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Should the Holding Period Matter for the Intertemporal Consumption-BasedCAPM?

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  • Karen K. Lewis

Abstract

Empirical studies of the restrictions implied by the intertemporal capital asset pricing model across different asset markets have found conflicting evidence. In general, restrictions from this model have been rejected over short holding periods, but not over longer holding periods such as a quarter. This paper asks whether an auxiliary assumption implicit in these tests could be responsible for the observed pattern of rejections. The auxiliary assumption requires that covariances of returns with consumption move in constant proportion over time. The paper first describes how this condition may break down within the context of a general equilibrium pricing relationship. Then, the condition is tested empirically using data on foreign exchange, bonds, and equity returns. Interestingly, the pattern of consumption covariances in foreign exchange and bonds indeed match the pattern of rejection in the intertemporal asset pricing relationship.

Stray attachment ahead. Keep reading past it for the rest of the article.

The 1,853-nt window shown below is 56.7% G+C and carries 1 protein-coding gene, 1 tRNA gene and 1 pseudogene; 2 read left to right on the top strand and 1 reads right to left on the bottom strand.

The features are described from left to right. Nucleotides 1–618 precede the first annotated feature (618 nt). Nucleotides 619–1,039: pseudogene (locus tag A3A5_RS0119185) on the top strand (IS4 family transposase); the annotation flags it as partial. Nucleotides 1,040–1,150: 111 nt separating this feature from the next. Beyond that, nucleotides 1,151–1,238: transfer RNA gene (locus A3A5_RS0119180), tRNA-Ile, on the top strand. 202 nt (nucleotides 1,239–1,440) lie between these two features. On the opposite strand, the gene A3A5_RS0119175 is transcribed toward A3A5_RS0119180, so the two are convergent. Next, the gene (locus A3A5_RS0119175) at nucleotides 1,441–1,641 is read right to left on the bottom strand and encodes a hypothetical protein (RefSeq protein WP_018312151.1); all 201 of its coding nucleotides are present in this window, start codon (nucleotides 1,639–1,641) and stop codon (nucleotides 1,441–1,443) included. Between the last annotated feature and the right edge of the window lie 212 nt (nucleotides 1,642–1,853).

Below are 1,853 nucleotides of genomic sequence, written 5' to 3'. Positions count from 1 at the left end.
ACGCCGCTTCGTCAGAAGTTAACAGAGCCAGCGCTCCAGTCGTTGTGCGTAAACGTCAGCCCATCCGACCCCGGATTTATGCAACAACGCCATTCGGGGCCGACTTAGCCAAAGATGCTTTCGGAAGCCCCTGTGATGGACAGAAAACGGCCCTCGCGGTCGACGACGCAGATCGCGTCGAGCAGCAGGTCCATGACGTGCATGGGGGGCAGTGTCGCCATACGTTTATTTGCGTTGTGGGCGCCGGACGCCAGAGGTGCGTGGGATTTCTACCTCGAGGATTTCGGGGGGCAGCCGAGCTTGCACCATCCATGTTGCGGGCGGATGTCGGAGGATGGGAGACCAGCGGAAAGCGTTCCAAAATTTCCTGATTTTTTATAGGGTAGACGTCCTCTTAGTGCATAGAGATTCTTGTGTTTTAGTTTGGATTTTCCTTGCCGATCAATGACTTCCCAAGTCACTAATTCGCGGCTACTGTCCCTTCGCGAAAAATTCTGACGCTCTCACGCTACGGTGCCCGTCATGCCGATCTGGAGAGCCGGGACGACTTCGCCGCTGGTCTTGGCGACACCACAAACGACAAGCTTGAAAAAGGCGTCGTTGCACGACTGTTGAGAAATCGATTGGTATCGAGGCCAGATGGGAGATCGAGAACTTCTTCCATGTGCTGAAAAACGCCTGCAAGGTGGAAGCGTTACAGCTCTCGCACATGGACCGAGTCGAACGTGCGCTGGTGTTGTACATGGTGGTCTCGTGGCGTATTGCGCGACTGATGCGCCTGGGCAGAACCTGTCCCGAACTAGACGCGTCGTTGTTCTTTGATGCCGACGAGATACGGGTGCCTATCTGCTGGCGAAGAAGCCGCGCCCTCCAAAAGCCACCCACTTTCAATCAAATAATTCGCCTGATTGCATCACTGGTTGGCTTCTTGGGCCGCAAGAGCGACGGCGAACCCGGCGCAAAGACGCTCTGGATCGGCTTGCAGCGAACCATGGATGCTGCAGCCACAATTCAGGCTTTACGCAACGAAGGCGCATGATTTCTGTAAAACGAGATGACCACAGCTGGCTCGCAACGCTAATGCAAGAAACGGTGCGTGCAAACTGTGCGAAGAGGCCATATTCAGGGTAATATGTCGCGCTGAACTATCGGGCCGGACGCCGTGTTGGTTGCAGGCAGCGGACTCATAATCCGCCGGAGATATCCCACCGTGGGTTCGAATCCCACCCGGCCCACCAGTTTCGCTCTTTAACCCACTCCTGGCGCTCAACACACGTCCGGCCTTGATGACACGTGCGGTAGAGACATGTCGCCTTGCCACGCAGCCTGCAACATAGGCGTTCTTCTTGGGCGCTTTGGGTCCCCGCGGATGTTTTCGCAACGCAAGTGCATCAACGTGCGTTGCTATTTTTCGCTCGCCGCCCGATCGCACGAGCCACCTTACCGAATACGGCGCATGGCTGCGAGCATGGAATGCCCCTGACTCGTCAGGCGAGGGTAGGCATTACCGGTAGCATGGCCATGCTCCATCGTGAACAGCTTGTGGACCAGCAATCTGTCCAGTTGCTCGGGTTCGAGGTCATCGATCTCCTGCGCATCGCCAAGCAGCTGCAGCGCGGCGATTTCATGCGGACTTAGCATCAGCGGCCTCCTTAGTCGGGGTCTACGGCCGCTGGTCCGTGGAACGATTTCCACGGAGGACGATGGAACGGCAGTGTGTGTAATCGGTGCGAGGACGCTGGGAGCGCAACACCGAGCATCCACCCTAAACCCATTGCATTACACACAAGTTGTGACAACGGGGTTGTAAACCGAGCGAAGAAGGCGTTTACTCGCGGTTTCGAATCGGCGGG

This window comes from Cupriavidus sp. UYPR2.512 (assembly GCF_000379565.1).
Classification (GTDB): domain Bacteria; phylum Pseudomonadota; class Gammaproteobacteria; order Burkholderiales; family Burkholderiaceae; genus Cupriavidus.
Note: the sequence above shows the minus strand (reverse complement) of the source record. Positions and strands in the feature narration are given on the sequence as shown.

Suggested Citation

  • Karen K. Lewis, 1991. "Should the Holding Period Matter for the Intertemporal Consumption-BasedCAPM?," NBER Working Papers 3583, National Bureau of Economic Research, Inc.
  • Handle: RePEc:nbr:nberwo:3583
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    References listed on IDEAS

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    1. Mehra, Rajnish & Prescott, Edward C., 1985. "The equity premium: A puzzle," Journal of Monetary Economics, Elsevier, vol. 15(2), pages 145-161, March.
    2. Hansen, Lars Peter, 1982. "Large Sample Properties of Generalized Method of Moments Estimators," Econometrica, Econometric Society, vol. 50(4), pages 1029-1054, July.
    3. Domowitz, Ian & Hakkio, Craig S., 1985. "Conditional variance and the risk premium in the foreign exchange market," Journal of International Economics, Elsevier, vol. 19(1-2), pages 47-66, August.